November 16, 2011

Visiting Fluid Mastering Studio 1.

PMC UK had planned to bring us to visit Metropolis recording studios in London, followed by Fluid Mastering studio as part of our hifi trio "educational" program. Alas, as luck would have it, Metropolis was fully booked for the day as recording from the previous night finished late and the next sessions arrived earlier than scheduled. Still, we managed to get a glimpse inside one of London's biggest commercial recording studio. It's a hip and happening place. Enjoy the photos.

Metropolis studios is located inside an old power plant, aptly called The Power House!

The art gallery like foyer reveals the extent of the sound treatment done to the place. The bands were jamming inside and we heard absolutely nothing outside!

The first floor foyer, which leads to the in house cafeteria and a lounge of open space.

Jo seen here with all the artists whose albums are recorded here at Metropolis.

We were then quickly ushered to the nearby Fluid Mastering studio 1 where we're graciously hosted by Nick Watson, one of the Mastering Engineers working that day. Nick quickly explained to us the difference between a recording and a mastering studio. The first is where the music is recorded, and the later is where all the subtle magic happens. It touches up raw recordings in to it's final commercial presentation, in form of a master for stamping, be it for CDs, LPs, or tapes.

While we're there, Nick was working on a live concert recording. He played us the original recording and the remastered tracks back to back. We all could hear the subtle touches that the remastering had an an effect to the original recording. On the original recording, there was a wall of sound effect, where the music was relatively flat, and no staging or imaging was discern able. The bass guitar lines on the track was at times drowning out the female vocals too. The remastered track cleaned up the bass lines and made it tighter, and it now never interfered with the vocals. The highs seemed "airier" and there is now some resemblance of what we audiophiles recognise as staging and imaging. There was overall more depth to the music, making it easier to follow.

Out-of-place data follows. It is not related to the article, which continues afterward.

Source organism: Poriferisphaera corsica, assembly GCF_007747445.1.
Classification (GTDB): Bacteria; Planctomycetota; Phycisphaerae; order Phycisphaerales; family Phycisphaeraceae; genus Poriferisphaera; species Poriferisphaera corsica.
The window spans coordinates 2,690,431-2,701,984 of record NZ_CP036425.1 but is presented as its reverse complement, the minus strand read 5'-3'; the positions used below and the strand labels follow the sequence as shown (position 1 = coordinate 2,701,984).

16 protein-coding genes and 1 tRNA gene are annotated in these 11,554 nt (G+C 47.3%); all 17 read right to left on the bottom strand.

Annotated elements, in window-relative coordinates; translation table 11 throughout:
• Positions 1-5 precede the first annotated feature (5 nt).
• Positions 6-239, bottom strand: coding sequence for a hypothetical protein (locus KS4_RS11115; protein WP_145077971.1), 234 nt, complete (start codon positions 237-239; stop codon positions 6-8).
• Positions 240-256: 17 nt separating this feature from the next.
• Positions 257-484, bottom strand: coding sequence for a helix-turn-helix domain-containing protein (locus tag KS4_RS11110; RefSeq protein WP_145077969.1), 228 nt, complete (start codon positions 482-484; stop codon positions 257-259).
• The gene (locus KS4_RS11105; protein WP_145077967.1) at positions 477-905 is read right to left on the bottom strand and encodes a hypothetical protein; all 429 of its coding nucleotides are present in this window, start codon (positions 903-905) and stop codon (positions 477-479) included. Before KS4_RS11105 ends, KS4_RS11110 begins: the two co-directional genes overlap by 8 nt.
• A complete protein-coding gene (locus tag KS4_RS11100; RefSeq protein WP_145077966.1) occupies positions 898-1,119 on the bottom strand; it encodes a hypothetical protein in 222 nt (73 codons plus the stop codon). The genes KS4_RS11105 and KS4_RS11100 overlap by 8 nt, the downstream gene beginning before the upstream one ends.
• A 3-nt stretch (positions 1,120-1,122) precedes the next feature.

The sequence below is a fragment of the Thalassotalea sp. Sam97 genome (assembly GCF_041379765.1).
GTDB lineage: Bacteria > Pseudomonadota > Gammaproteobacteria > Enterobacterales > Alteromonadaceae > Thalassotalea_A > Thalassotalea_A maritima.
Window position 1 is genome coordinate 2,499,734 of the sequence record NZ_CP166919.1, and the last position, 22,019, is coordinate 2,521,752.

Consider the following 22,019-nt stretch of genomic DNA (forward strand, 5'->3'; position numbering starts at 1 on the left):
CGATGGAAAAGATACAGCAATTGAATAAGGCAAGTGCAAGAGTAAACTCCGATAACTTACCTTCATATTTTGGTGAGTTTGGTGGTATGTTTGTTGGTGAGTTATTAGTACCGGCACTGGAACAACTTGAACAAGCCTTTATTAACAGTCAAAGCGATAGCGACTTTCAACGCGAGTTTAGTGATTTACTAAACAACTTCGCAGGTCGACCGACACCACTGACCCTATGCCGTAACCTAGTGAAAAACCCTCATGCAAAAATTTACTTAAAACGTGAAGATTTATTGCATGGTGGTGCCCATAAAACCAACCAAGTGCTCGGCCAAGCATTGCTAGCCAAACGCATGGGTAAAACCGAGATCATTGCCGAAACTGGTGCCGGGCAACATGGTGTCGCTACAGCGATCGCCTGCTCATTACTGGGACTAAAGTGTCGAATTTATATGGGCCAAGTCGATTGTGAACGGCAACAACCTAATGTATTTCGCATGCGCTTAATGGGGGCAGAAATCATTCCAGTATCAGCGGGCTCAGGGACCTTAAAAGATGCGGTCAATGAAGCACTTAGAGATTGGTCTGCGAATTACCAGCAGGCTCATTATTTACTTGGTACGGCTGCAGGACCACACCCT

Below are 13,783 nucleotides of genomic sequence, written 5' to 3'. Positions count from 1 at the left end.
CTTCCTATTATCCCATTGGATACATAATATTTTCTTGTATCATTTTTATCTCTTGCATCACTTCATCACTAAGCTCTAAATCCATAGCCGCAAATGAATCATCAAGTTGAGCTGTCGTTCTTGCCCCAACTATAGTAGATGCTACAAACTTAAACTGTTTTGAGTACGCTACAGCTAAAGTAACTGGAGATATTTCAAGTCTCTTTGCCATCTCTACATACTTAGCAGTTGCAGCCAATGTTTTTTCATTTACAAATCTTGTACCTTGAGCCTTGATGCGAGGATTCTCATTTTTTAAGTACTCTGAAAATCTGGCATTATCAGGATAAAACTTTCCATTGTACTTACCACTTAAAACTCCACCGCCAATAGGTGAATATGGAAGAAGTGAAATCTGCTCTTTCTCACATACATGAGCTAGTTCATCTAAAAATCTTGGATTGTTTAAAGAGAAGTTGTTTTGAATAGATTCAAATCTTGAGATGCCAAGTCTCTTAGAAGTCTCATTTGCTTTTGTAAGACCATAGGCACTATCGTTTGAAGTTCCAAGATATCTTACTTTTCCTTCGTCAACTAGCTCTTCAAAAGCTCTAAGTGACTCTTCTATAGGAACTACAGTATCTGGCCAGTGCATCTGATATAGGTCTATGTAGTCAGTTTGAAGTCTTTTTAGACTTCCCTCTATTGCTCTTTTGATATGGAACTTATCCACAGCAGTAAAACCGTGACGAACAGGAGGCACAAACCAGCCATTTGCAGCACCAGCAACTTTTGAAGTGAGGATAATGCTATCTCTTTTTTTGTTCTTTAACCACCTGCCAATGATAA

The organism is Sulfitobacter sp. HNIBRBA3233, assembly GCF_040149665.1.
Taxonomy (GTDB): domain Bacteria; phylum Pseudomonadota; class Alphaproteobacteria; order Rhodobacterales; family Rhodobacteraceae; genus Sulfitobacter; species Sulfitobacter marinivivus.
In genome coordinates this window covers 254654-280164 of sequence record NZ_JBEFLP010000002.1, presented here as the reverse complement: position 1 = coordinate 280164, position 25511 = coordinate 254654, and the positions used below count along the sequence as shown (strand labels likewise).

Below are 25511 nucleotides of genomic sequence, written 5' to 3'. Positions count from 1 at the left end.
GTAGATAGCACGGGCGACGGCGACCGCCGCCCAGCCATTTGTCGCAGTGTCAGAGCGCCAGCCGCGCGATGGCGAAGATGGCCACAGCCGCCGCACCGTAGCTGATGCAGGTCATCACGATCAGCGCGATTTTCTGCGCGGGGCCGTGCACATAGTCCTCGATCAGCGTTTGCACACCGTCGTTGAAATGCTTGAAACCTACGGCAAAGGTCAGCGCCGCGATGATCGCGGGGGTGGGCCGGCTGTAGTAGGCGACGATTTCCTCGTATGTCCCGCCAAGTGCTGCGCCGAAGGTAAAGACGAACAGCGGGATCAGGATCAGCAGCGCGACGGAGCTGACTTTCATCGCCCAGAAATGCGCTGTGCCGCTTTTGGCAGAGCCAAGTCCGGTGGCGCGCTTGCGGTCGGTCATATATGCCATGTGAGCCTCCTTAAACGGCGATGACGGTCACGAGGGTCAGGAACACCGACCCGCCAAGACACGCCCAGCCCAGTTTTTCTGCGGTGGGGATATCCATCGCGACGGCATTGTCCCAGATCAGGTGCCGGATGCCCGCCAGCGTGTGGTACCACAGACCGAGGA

Nick says it typically takes a day to master an album, however there are really though ones that can take two or three days of work. The final mastered version of the recording is then sent to the artist for approval, which most of the time is O.K. However, there are some artist who set very specific standards and may require further adjustments pending their final approval. With the artist's approval, a master stamper can then be made for mass production of CDs or LPs.
Nick Watson at Fluid Mastering studio 1, seen behind are a pair of PMC BB5-XBD active monitors with Bryston amplification. A pair of smaller Spendor monitors are also used to check reproduction of the mastered music file.

On the Captain's chair. Nick uses various software and hardware on his console to fine tune all the recordings that comes to him.

A pair of Studer reel to reel tape player is used for playback and transfer.

An LP cutting lathe is used to cut a master stamper, which is then used to press production LPs. 
A CD transport mated to Weiss DAC on the console.
A Rega P3 is used to monitor playback of  LP.

Some of us asked if Nick thought that LP is truly superior as a music format compared to CD? He reckoned if he had mastered them both of the same album, there should be no difference at all. If any, he says, it's because a vinyl set up offers more personalised tweaking to met preferences of the owner of the hifi system. A good CD based system would almost naturally be more accurate due to it's lack of adjust ability.

James of AV Designs then asked Nick to play some music which can stress test the Bad Boy PMC BB5-XBD. Nick choose a bass heavy dance/club track which high lighted the capabilities of those famed PMC monitors. We were awe struck by the agility and superb bass control of the flag ship PMC monitors. There are no BB5-XBDs in Malaysia today as yet, so this experience is priceless.

Next, PMC launches a new speaker range to commemorate their 20th Anniversary celebrations!

Pictures are courtesy of James Tan, Felix and Big E.

No comments: